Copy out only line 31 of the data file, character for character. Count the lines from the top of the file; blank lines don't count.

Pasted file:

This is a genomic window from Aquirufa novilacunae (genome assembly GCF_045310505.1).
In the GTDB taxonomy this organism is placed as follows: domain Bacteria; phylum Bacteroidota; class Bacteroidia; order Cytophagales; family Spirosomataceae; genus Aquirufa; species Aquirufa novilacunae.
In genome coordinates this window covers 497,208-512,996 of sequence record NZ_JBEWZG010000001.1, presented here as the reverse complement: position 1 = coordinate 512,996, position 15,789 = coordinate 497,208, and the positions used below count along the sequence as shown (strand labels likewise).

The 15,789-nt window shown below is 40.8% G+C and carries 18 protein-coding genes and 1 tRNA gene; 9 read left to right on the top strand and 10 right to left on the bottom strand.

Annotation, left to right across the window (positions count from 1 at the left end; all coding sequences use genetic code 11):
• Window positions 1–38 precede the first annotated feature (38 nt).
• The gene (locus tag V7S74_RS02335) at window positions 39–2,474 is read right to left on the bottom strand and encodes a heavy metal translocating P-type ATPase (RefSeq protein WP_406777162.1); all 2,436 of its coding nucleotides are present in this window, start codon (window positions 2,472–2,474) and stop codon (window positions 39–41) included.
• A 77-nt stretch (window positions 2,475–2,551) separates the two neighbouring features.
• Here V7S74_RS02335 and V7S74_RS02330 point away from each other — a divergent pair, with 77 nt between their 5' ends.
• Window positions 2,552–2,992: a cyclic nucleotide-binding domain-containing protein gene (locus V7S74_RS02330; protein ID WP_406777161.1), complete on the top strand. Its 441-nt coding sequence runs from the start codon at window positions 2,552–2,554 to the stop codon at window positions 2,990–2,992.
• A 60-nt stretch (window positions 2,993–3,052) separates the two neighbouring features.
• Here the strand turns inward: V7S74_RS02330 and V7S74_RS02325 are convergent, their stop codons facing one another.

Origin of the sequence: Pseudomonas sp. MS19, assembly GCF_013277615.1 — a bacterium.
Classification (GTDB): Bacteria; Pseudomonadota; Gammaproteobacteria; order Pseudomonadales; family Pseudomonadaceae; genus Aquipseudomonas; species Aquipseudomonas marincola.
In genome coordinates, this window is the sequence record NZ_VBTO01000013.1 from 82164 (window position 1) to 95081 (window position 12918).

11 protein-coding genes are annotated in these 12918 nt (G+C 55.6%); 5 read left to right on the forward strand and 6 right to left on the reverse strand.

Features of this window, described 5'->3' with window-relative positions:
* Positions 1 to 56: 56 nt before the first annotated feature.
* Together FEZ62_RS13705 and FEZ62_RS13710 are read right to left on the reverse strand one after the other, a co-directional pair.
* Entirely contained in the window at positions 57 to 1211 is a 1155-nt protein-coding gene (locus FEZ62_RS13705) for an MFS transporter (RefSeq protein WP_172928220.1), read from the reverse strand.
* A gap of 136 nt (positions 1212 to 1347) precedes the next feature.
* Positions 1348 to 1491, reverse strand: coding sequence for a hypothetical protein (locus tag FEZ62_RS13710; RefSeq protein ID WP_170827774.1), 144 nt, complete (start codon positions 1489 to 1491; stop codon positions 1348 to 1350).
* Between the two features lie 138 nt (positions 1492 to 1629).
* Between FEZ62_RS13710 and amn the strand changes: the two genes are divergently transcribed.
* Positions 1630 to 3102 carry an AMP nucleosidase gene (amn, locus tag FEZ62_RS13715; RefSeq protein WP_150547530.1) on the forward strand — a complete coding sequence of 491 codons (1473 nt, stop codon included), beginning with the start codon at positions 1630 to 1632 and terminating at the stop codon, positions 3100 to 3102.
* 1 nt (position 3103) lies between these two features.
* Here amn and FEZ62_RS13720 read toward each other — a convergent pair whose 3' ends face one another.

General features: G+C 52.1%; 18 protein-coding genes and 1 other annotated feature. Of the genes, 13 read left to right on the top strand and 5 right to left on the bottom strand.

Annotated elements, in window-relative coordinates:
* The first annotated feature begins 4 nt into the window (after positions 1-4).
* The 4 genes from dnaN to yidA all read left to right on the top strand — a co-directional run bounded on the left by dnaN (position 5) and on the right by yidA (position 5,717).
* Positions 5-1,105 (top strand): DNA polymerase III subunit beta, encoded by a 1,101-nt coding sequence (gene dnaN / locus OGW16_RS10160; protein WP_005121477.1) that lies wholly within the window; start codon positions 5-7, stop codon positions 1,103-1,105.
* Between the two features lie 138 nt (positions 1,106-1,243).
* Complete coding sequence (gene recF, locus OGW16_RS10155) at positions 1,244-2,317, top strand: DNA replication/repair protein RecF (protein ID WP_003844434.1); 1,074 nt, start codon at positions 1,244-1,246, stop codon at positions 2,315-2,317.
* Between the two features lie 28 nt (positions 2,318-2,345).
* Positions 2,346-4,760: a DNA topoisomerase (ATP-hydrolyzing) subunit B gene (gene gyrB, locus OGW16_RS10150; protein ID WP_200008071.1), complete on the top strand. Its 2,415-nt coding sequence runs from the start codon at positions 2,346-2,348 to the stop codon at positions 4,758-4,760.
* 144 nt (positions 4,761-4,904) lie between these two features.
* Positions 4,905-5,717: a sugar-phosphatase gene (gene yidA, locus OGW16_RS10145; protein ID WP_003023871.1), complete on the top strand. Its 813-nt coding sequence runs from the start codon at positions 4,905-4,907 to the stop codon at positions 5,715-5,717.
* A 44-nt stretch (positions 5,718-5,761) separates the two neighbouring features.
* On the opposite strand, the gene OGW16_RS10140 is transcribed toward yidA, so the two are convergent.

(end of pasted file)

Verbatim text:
* The 4 genes from dnaN to yidA all read left to right on the top strand — a co-directional run bounded on the left by dnaN (position 5) and on the right by yidA (position 5,717).